The Night Man Cometh Review
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It’s 1249 in Limousin, France—a time when Europe suffered from a plague that wiped out most of the population. Weary of praying to God to spare those he loves, Damian la Croix renounces a faith that he never really believed in and crosses paths with a ghoul named Geraint LeMaitre, who turns Damian into a sansmort—an immortal. He then proceeds to feed on his family and servants before moving on to destroy the village he grew up in.

When his betrothed, Antoinette, is struck by the plague, she joins him in immortality, but her undead life gets cut short, causing Damian to roam the centuries looking for the one woman that he’s meant to be with. Just when he thinks he’s found her, she’s snatched away, leaving Damian to grief and destruction.

As his story unfolds, Damian and his followers join Vlad Drakula’s army, fighting with unholy brutality. It’s then that he becomes known as the Night Man, striking fear in the hearts of every human. Yet Damian still searches for the one and only woman who can accept him for what he is—a search that spans thirteen centuries.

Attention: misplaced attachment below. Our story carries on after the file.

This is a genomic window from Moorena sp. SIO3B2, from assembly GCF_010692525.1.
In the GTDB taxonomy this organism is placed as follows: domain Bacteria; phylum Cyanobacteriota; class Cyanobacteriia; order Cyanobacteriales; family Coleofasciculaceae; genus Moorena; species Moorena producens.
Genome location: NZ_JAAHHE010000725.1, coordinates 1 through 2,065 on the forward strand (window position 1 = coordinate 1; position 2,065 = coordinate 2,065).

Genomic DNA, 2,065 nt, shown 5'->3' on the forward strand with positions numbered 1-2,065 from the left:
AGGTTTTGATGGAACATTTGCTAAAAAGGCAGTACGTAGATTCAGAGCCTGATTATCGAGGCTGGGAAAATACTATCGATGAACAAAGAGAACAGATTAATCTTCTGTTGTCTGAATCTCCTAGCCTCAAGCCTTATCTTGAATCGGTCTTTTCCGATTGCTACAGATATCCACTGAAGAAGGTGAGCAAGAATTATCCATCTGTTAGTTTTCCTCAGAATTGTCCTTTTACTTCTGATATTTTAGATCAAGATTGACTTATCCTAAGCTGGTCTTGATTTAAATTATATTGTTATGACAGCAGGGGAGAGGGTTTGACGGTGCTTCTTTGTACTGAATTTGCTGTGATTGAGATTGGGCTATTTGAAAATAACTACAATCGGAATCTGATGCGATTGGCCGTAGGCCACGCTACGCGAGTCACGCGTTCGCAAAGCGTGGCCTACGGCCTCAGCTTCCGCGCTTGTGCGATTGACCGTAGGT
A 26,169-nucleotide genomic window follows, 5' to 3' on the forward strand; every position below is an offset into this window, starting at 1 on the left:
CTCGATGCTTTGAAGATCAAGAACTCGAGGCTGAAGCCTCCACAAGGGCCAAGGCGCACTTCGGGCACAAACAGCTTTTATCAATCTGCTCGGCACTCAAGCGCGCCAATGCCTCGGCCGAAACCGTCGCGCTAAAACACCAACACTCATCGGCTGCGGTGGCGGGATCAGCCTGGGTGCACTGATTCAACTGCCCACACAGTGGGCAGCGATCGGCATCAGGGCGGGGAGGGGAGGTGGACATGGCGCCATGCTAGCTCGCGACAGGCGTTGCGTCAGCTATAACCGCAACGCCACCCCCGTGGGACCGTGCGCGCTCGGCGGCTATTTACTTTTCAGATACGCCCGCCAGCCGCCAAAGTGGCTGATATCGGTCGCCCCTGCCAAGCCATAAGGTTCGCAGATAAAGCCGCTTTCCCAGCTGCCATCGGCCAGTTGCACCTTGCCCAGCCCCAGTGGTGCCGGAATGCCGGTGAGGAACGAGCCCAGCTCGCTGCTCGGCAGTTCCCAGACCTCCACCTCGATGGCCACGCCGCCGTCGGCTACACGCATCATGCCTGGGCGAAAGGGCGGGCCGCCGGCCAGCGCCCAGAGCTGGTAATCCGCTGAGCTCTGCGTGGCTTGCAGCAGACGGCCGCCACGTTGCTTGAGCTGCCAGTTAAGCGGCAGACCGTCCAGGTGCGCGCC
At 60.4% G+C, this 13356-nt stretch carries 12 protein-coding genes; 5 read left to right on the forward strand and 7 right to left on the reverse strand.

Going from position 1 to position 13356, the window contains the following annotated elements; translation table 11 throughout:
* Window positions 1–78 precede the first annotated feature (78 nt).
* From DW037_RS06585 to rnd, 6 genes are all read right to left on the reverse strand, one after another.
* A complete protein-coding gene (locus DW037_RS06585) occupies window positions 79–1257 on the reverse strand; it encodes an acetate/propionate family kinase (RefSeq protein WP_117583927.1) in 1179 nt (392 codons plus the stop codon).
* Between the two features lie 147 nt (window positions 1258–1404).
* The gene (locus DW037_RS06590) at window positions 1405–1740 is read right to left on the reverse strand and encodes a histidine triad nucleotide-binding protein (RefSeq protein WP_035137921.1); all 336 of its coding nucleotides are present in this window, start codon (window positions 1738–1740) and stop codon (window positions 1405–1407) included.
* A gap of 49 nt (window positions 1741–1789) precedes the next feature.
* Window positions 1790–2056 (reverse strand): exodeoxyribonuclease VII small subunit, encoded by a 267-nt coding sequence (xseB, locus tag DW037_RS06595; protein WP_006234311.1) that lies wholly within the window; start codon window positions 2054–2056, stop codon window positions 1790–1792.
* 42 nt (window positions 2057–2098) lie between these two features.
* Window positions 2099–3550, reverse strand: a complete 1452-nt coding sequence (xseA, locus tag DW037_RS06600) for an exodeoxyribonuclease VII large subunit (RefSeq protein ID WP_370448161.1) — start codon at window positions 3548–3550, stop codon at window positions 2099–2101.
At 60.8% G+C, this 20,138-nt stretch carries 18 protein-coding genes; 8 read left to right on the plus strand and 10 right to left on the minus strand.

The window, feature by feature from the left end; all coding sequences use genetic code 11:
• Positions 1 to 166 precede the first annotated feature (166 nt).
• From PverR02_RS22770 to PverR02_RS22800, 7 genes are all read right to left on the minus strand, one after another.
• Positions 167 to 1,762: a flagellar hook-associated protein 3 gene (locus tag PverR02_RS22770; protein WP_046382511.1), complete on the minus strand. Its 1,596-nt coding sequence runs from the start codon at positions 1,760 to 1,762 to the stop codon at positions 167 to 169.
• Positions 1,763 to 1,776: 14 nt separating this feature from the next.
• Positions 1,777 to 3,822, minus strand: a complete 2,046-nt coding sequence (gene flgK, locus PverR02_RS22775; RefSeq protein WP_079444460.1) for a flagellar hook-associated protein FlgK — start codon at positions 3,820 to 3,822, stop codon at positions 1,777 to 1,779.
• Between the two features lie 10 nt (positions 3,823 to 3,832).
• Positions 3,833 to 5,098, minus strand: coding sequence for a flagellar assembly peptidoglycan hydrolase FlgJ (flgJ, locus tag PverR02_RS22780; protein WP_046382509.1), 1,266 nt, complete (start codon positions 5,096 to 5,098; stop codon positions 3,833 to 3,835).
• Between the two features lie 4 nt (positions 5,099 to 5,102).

With the story of Vlad Drakula woven into the plot for a short while—and bits and pieces from real history thrown in—The Night Man Cometh is a clever and refreshingly unique vampire tale that will keep you captivated from beginning to end. You’ll even get to experience some little-known history as the decades unfold throughout Damian’s life.

Damian is not your typical hero—in fact, sometimes he’s not even likeable—but you’ll be pulled into his world anyway, unable to escape until the tale is finished. He seems to have some kind of a moral code, which often makes him an honorable character. But he’s far from perfect—and that’s what makes him seem so real.

The Night Man Cometh goes back to the roots of what a vampire tale is supposed to be—like Bram Stoker’s Dracula and Anne Rice’s Interview with the Vampire. It’s a pleasant change from all of the vampire romances that keep flooding the market these days. You certainly don’t want to pass this one up—or you’ll be missing another classic in the making.

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